YEP Says, March 24: English lessons will help ensure pupils are not left behind

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Eyebrows will be raised but school’s move is a sensible one.

THE fact that a growing number of schoolchildren don’t speak English as their first language raises a number of issues.

First and foremost there must be a concern as to the prospects of these youngsters – who on average make up one in six of school pupils in the country – both during their academic years and those that follow.

If their English is not up to scratch then they have little hope of keeping up in all their lessons – not just in English but everything from history to maths and science.

Then there is the impact on other children if the time and attention of teachers is taken up with helping pupils who are struggling with a language barrier.

So while eyebrows might be raised over the plan by City of Leeds school to start teaching English as a foreign language, its high number of students who speak no English at all makes it a sensible move.

And it’s not just children arriving from overseas who will benefit, but native English speakers who will also be taught basic English as some of them have problems with basic language and literacy.

The key thing is that the children are brought up to speed as quickly as possible so they can follow what’s happening in class and are able to broaden their learning. At the same time, however, it’s important that this effort doesn’t divert attention and resources from the job of educating their fellow students.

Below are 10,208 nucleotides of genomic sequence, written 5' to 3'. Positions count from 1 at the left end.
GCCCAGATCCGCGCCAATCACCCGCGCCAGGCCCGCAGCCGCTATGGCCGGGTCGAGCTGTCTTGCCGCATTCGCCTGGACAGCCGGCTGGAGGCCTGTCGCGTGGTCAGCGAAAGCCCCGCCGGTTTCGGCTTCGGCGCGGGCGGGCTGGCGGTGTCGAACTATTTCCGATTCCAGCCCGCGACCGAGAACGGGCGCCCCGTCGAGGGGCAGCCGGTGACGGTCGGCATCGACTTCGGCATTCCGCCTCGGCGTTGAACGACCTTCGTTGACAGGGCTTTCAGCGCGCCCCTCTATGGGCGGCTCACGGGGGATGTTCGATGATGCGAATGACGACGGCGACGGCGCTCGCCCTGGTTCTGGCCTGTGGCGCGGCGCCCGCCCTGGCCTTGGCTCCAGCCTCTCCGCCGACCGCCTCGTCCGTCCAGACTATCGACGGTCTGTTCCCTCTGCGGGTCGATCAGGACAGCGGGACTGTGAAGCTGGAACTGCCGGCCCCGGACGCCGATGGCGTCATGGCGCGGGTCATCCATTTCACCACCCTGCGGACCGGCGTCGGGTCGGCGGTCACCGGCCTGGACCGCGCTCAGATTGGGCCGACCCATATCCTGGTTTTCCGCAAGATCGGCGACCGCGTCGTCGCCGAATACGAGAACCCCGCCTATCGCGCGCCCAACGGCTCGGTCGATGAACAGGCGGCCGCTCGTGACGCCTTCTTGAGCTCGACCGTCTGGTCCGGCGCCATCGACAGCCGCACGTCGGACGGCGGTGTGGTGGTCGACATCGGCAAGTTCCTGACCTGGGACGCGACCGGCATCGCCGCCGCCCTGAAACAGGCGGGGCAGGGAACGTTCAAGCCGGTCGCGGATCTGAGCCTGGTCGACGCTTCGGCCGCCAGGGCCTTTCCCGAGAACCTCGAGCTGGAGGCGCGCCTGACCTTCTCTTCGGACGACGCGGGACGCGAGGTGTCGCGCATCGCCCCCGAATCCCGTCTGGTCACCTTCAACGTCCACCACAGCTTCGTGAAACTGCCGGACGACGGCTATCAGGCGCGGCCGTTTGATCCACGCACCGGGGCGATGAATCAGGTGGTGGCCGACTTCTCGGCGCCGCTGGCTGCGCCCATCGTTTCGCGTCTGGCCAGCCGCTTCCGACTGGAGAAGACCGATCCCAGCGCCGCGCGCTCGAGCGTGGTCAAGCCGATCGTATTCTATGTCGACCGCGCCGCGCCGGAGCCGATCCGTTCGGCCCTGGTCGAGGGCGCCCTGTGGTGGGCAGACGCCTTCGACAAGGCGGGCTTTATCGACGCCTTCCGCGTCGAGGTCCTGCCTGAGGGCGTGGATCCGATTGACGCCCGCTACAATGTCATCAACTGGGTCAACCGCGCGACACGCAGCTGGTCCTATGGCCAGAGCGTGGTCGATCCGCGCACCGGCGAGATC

Vinnie’s much needed United rallying cry

A WARRIOR on the pitch for Leeds United during his distinguished – if sometimes controversial – career, it was great to see Vinnie Jones back at Elland Road at the weekend.

Delivering the team talk before Saturday’s clash with Millwall, he will have left today’s crop of players in no doubt as to what it means to pull on the white shirt.

Vinnie played for the club during one of its most successful seasons, winning promotion back to the old first division in 1990.

Let’s hope his rallying cry can inspire the players to live up to that glorious past and restore some pride in the games that are left this season.

Bernard Kenny, the man who risked his own life to try and save MP Jo Cox, has died.

YEP Says: Bernard Kenny, a real national hero